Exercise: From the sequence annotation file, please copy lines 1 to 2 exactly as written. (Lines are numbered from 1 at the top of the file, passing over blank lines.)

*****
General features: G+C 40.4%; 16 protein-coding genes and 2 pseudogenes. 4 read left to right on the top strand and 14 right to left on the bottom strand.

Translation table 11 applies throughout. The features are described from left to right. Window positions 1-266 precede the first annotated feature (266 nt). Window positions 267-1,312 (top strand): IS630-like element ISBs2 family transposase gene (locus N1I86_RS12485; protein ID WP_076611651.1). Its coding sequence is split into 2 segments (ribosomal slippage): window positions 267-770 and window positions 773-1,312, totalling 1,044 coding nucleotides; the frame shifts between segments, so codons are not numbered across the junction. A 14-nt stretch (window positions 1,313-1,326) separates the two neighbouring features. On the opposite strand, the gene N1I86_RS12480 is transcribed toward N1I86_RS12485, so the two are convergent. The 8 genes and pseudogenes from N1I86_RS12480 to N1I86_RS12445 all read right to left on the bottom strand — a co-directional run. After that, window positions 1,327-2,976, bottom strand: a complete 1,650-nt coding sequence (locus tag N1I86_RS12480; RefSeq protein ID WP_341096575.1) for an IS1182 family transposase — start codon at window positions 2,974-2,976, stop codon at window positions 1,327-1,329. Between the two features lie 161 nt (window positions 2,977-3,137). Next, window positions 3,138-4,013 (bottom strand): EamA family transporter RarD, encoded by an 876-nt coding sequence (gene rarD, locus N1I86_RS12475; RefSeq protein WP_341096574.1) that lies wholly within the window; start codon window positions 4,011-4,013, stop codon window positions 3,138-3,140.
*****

General features: G+C 40.4%; 16 protein-coding genes and 2 pseudogenes. 4 read left to right on the top strand and 14 right to left on the bottom strand.

Translation table 11 applies throughout. The features are described from left to right. Window positions 1-266 precede the first annotated feature (266 nt). Window positions 267-1,312 (top strand): IS630-like element ISBs2 family transposase gene (locus N1I86_RS12485; protein ID WP_076611651.1). Its coding sequence is split into 2 segments (ribosomal slippage): window positions 267-770 and window positions 773-1,312, totalling 1,044 coding nucleotides; the frame shifts between segments, so codons are not numbered across the junction. A 14-nt stretch (window positions 1,313-1,326) separates the two neighbouring features. On the opposite strand, the gene N1I86_RS12480 is transcribed toward N1I86_RS12485, so the two are convergent. The 8 genes and pseudogenes from N1I86_RS12480 to N1I86_RS12445 all read right to left on the bottom strand — a co-directional run. After that, window positions 1,327-2,976, bottom strand: a complete 1,650-nt coding sequence (locus tag N1I86_RS12480; RefSeq protein ID WP_341096575.1) for an IS1182 family transposase — start codon at window positions 2,974-2,976, stop codon at window positions 1,327-1,329. Between the two features lie 161 nt (window positions 2,977-3,137). Next, window positions 3,138-4,013 (bottom strand): EamA family transporter RarD, encoded by an 876-nt coding sequence (gene rarD, locus N1I86_RS12475; RefSeq protein WP_341096574.1) that lies wholly within the window; start codon window positions 4,011-4,013, stop codon window positions 3,138-3,140.